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Your way of doing orchestra articulations in 2021?

Dewdman42

Senior Member
make sure you account for poly-articulation chords and overlap from one articulation to another as described above..
 

storyteller

Senior Member
If you want to well use articulation management and Midi controlers too, may I suggest you to use Reaper. The expression maps of Cubase are now "has been" if you compare with Reaticulate tool of Reaper. The windows to create the expression map in Cubase Pro is a nightmare if you have big library and the expression list takes a huge area in the midi editor. There is no place for notes and Midi CC lanes... Expression maps are good if you use instruments with just a little list of articulations but if you use big libraries, it becomes unusuable. And with Reaper, you have the possibility to "name" all midi CC ... It is of course easier to work on midi CC if you read portamento, vibrato... on the midi lanes... With Cubase, you will see cc21 or CC45 and you have to remember in your rmind all assignements of all Midi CC for each instrument, it is designed only for elephant memory ! I used Cubase pro during three years and I switched to reaper 6 months ago.. now I use all my virtual instruments with all their features (midi CC, articulations...) with great pleasure... I consequently use one track per insturment as a real orchestra... It is a very nice job to do.

With OTR 2’s release, I created and included an easy-to-use GUI editor for Reaticulate. You can still use your existing Reaticulate reabanks with it as well. The editor will only work with the banks you create with it. There is a thread on the reaper forum HERE with more info. It is super fast to create maps with it. No more text editing :)

@tack was awesome to work through any questions I had designing it. Big shout out to his contributions to the community.
 
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Trash Panda

Clueless nitwit
With OTR 2’s release, I created and included an easy-to-use GUI editor for Reaticulate. You can still use your existing Reaticulate reabanks with it as well. The editor will only work with the banks you create with it. There is a thread on the reaper forum with more info. It is super fast to create maps with it. No more text editing :)

@tack was awesome to work through any questions I had designing it. Big shout out to his contributions to the community.
Oh snap! I bought OTR awhile back but never got around to installing it. Might have to sit down and go through the process now.
 

tack

Damned Dirty Ape
make sure you account for poly-articulation chords and overlap from one articulation to another as described above..
You just moved the goalpost though.

With Reaticulate, Reaper can easily do this:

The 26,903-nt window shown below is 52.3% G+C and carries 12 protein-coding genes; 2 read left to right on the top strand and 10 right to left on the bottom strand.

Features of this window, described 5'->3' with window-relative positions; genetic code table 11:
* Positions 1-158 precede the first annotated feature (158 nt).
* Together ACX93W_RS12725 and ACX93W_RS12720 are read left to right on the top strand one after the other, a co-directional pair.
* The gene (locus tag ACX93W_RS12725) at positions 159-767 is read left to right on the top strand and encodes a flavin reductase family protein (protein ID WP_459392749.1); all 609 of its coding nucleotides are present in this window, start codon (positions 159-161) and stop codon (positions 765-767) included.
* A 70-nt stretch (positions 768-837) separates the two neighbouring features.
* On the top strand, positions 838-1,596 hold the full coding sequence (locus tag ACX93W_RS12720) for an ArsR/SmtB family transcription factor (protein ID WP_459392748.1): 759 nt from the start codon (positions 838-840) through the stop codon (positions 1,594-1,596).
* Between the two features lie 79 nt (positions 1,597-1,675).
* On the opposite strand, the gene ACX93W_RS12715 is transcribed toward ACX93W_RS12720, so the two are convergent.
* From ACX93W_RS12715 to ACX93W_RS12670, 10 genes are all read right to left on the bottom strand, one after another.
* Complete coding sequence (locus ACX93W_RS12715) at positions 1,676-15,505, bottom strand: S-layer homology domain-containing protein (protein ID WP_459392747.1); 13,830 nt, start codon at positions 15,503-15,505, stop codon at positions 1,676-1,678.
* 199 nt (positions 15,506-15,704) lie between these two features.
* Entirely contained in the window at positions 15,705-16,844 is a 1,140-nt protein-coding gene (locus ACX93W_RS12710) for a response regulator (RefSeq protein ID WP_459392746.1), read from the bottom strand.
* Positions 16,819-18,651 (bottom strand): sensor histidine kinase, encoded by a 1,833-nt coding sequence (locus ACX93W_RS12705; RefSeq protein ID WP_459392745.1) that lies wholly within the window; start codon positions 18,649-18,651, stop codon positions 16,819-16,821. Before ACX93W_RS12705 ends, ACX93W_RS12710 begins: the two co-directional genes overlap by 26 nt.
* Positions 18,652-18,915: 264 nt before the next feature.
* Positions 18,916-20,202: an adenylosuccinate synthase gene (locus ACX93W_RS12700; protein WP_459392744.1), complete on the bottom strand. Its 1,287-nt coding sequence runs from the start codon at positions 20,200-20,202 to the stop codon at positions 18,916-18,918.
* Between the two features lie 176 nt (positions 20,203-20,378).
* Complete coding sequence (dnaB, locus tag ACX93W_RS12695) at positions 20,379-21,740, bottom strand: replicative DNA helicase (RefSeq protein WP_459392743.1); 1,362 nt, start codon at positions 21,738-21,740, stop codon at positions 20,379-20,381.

What I suggested in my earlier post is that there is a need to have both midi notes and expression events on a single track, using a single midi channel assigned to the notes (not manually assigning midi channels to each event)...such that the articulation management system in the DAW can send the notes to different midi channels where articulation instruments are waiting, one channel per articulation....and the corresponding expression events will also be sent to those corresponding channels.
But this ...
there is often a need for overlapping expression to go to two channels at once, even when not an actual chord to handle the release of previous note
... well, I'm not really sure what the use case is here. If you have a prior note under articulation 1, hold it, activate articulation 2 and trigger a note in parallel under the new articulation, CCs subsequently will divert to the channel for articulation 2, but doesn't send them both channels at once.

Note-offs are routed properly, but if you need to send a CC back to the first channel to finesse a release of that articulation, say, I can't imagine why you would want that to also go to the other articulation on the second channel, which you may not even want to release at the same time (or even if you did, may require a different curve to get the right sound).
 

Dewdman42

Senior Member
You just moved the goalpost though.

Not at all, this is a fundamental requirement, do I need to explain why? I just want to make sure these other half measures are not checked off as completed.

But this ...

... well, I'm not really sure what the use case is here. If you have a prior note under articulation 1, hold it, activate articulation 2 and trigger a note in parallel under the new articulation, CCs subsequently will divert to the channel for articulation 2, but doesn't send them both channels at once.